Scouts are taught to look for traits when evaluating a player. It's not always about the measurables but preparation, passion and desire to get the job done on a consistent basis that helps you arrive at your final grade.
There are players that might not be the most physically gifted but when you study the tape, it's hard not to take your eyes off the screen. Defensive end Sean Lissemore is that type of player for me. When he was put in the games last season, I found myself wanting to watch him more than others that were playing in the front seven.
Sean Lissemore is my type of player. He is tough, physical and has a tremendous desire to get to the ball. When you study his game, you see a player that plays with technique. So many times you watch practice and the defensive line is working on drills to allow themselves the opportunity to make a play, whether it's against the run or pass. The difference is, some players don't carry that drill work over into the way they play when they get into the game. Lissemore is the opposite and maybe that is because he has had to do it the right way to have success.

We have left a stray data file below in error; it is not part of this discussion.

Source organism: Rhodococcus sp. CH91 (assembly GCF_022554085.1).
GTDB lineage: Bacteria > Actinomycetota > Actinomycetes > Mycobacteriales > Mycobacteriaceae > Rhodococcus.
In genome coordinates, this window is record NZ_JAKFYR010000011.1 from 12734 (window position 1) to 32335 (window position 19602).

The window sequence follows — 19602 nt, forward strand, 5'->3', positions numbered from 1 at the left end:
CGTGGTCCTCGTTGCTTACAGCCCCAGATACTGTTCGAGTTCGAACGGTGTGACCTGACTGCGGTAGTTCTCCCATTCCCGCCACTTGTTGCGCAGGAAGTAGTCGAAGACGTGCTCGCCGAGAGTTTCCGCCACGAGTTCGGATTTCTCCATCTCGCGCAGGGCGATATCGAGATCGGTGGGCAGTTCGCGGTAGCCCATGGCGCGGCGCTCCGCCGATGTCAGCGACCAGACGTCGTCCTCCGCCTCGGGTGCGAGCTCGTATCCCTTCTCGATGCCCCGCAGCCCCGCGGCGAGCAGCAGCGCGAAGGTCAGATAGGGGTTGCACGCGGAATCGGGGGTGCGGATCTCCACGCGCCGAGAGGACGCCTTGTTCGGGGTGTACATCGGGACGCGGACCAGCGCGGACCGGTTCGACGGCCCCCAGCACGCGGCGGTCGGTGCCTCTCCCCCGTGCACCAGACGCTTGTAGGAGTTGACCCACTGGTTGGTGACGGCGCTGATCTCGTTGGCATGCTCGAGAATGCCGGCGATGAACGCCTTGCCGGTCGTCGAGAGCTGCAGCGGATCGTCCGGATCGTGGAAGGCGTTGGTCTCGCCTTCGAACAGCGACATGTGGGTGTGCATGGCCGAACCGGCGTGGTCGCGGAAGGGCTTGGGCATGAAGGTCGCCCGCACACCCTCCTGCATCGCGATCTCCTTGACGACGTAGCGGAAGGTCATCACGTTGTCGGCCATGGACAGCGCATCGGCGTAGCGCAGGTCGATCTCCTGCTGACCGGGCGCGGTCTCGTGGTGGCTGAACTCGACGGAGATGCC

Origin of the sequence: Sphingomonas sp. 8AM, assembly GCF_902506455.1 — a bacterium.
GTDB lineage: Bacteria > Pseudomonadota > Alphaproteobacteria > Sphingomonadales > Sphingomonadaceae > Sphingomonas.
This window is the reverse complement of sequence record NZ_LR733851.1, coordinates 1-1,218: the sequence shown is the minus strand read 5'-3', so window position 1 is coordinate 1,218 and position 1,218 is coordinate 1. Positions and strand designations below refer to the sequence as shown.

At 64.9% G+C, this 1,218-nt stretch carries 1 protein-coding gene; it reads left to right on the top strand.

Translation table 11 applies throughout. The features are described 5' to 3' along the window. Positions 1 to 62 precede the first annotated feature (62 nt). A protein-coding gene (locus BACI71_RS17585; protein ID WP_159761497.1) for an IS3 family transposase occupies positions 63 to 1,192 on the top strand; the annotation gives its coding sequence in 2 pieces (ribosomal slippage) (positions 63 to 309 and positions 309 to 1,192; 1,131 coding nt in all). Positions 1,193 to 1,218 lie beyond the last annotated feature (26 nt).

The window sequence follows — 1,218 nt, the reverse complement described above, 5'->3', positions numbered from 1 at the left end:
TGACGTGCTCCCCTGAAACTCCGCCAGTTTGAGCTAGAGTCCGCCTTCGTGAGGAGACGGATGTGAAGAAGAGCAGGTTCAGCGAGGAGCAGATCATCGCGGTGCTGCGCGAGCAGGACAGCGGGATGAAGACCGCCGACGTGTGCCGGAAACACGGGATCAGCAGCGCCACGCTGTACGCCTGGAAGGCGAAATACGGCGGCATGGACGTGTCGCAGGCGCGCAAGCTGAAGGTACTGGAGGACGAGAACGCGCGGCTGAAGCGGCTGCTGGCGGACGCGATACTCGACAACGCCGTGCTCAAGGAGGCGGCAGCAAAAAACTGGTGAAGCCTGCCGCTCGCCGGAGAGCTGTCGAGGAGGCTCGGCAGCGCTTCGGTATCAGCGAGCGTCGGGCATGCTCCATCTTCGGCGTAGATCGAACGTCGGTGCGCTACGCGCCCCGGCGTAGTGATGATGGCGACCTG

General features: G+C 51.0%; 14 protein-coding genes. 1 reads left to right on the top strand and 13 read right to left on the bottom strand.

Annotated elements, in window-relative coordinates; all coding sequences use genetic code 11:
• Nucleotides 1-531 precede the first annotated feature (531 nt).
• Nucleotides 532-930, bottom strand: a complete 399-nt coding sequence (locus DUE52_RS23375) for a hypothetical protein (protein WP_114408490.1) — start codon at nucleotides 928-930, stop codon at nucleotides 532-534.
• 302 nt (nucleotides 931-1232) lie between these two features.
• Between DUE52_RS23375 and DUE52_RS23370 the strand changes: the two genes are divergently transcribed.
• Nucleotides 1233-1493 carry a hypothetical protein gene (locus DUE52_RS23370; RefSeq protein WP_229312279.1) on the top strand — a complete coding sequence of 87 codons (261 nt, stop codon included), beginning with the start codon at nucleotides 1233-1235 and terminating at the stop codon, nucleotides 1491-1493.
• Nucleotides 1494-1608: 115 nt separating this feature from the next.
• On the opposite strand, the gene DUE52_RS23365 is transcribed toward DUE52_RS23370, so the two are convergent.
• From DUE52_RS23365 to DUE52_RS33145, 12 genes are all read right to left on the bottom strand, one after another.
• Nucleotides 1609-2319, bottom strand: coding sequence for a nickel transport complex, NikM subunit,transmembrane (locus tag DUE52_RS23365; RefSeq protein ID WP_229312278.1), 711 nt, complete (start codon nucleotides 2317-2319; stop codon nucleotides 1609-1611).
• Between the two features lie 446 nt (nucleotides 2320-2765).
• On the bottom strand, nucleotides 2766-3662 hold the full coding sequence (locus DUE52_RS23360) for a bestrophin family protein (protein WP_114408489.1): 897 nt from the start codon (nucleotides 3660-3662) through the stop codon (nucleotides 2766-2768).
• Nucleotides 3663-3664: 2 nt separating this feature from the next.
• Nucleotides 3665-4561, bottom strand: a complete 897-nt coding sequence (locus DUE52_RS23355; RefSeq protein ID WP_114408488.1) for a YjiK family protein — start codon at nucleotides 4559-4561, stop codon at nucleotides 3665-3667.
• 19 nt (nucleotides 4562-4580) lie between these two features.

Impressed with the way that Lissemore plays with his hands. Swat-swim, swat-rip, swat hands down, it doesn't matter -- he is always trying to work his combinations all while working up the field. The one thing you don't want to do as a defensive lineman is to just be a one-trick pony. You have to be able to throw moves as you are working to the ball. Linemen that just bull rush put no pressure on a blocker.
Lissemore does a nice job of playing with power as well. There are times where you see him holding blocks and the point of attack or splitting a double team block. In practice Wednesday, he snatched David Arkin on a pass rush, then a few plays later, he pushed tackle Levy Adcock back into the quarterback.
Where Lissemore is also effective is his ability to chase the ball when it is away from him. Too many times, you see defensive linemen get stuck on blocks or when unblocked and not work to the ball. Lissemore has a nice feel for how to read blocks but once on the move, get in on the play.
You could see as the season wore on, the defensive coaches showed more and more confidence in Lissemore and playing him in the different packages. It didn't matter whether he was playing on the edge as an end or inside at tackle on the nickel or as a backup nose tackle to Ratliff, you saw a productive player. I have said this before and I will say it again, you can never have enough players like Sean Lissemore and what he will bring to the rotation of this defensive line. Guys that play with technique, passion and desire to get to the ball always have a place on my team. I am sure the Cowboys feel the same way.